Just as all the previous conferences were intended to pacify the public with the delusion of "progress," so will COP21 accomplish nothing. That's why demonstrating against the moral imbeciles who are its primary participants will also have no impact beyond filling the Paris jails. Nevertheless, the confrontation, useless in terms of fostering change, is enormously valuable for its three primary lessons.
The first and most obvious lesson of Paris is there is no longer any democracy on Planet Earth. Capitalism has destroyed it, either bribing it or beating it into abject submission. Hence democracy -- or more correctly democratic process -- is nothing more than a bad joke at the 99 Percent's expense, precisely as the eerily prescient Karl Marx recognized 167 years ago. This tells us, or surely should tell us, that the only solution to climate change -- as with all other human problems -- is the relentless elimination of capitalism. But given capitalism's godlike omnipotence -- a truly savage omnipotence methodically perpetuated by unimaginably intrusive surveillance technologies and the deliberately sadistic deployment of brute force to reduce all human society to an electronic concentration camp -- it is increasingly evident capitalism will rule until Mother Nature herself obliterates it by apocalypse. In that sense we need to start taking dead seriously a bumper-sticker that was popular in the U.S. Pacific Northwest during the late 1970s and early 1980s: "Goddess Is Coming and She Is Pissed."
The second lesson of the Paris situation -- a total ban on demonstrations with at least 200 resistors already imprisoned -- is its answer to the question that has troubled so many of us for so long: why did the USian Empire and its innumerable satrapies, which include most of the world's industrial nations, deliberately re-ignite the infinitely destructive flames of Islamic terrorism -- the oldest and most deadly conflict in our species' known history. The answer, as Ms. Klein implies, is clearly to provide the global One Percent with the rationale it needs to obliterate every vestige of human freedom, thus to impose the slave state that, given the growing shortages of natural resources, is capitalism's only possible means of self-perpetuation.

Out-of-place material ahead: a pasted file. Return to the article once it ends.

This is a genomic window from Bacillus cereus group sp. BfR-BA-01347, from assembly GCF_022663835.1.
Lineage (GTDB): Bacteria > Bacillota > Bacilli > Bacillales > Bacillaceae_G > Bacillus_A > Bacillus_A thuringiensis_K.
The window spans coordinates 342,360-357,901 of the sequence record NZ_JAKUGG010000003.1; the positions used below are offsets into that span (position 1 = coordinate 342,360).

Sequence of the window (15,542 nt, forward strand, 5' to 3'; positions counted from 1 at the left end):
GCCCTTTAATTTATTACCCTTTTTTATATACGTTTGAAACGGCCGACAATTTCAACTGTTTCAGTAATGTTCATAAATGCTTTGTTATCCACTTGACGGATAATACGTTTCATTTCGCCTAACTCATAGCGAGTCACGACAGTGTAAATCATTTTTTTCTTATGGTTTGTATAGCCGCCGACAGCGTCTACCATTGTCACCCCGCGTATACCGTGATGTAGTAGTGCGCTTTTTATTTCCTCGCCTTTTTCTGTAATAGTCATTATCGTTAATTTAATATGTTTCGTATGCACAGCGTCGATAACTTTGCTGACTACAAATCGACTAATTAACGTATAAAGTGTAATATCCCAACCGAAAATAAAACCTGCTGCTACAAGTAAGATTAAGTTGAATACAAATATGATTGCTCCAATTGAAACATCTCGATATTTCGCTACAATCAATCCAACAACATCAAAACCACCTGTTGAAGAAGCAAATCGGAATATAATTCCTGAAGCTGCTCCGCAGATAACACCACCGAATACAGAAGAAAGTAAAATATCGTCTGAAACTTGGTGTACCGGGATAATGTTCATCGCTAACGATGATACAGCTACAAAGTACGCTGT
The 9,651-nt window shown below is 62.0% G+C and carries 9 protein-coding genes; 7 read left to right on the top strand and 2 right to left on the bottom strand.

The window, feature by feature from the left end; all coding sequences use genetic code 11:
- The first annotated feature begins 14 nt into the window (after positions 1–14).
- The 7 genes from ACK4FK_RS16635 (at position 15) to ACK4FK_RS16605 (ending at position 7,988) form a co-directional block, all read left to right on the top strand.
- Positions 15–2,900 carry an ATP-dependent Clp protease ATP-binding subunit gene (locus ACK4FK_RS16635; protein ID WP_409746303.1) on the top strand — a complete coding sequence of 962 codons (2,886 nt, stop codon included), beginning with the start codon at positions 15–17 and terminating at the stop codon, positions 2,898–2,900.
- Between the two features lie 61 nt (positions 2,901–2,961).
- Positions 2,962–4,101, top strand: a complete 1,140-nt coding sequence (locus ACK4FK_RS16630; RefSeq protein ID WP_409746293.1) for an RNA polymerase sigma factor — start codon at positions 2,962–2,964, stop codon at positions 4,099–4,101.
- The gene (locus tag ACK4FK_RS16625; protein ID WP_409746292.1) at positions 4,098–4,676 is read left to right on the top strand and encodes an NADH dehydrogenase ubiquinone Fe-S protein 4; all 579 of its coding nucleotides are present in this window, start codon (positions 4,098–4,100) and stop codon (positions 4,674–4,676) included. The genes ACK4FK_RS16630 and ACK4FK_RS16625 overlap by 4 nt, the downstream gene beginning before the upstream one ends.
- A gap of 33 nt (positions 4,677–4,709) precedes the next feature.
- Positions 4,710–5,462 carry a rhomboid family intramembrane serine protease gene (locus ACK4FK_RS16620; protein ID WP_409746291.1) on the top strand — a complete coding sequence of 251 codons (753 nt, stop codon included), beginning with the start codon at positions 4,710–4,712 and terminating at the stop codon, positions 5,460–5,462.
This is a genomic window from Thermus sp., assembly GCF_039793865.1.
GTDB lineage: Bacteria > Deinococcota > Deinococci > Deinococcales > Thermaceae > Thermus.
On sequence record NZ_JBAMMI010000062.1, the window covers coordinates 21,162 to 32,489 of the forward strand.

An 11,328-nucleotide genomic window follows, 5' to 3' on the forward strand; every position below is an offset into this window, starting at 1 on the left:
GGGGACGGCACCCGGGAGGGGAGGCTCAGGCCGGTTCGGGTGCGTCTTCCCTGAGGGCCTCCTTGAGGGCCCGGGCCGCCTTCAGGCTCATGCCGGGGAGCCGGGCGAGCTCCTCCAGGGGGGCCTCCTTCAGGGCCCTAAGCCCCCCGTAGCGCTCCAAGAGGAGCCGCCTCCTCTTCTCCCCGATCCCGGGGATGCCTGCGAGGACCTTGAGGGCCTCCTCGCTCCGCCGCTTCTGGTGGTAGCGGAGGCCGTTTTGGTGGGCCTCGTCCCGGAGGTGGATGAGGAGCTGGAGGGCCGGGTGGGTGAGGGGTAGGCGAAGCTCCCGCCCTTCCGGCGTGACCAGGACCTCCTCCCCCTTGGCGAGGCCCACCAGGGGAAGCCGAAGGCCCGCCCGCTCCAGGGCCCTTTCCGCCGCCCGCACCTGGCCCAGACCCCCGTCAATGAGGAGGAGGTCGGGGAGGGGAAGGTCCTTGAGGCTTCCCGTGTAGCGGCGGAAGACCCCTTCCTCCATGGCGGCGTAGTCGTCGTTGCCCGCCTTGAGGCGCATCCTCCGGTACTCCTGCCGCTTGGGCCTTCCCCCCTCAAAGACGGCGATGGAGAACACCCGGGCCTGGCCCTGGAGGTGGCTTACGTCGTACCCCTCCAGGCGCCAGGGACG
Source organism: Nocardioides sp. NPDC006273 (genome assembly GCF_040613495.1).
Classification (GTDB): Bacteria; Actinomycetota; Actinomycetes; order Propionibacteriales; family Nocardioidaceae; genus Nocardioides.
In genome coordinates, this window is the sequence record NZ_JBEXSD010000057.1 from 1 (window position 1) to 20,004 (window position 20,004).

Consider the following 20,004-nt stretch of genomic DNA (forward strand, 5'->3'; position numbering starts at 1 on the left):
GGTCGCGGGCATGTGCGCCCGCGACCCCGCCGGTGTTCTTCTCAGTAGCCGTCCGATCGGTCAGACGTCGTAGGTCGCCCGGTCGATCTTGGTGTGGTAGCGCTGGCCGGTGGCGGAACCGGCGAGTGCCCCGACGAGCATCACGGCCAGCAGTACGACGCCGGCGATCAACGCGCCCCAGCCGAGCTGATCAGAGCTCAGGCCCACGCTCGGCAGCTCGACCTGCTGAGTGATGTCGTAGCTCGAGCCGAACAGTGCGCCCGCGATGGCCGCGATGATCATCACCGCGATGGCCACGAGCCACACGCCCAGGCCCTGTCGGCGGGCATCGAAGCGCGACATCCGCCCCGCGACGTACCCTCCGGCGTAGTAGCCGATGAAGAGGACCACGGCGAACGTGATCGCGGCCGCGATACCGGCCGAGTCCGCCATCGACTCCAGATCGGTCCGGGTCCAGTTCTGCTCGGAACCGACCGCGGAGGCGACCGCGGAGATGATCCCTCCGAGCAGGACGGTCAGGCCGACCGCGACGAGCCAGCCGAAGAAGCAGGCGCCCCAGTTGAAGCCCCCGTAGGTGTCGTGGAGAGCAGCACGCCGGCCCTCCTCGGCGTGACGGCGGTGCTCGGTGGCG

The third lesson of Paris is in fact a subset of the first: that no present-day institution, whether governmental or entrepreneurial, can ever again be beneficently reformed from without. This means if we are to recover our species' former humanitarianism -- a trait or rather of constellation of traits that fostered our communal survival until the reversals of reality imposed by the advent of patriarchy some 5,000 years ago -- we must do it separately from the extant order. In other words, if we truly want change, we need to be building our own societies -- a project made terribly difficult, albeit not (yet) entirely impossible, by the secret police of the total surveillance state. In which context the most important prerequisite is recognition the opposite of community is not chaos but capitalism.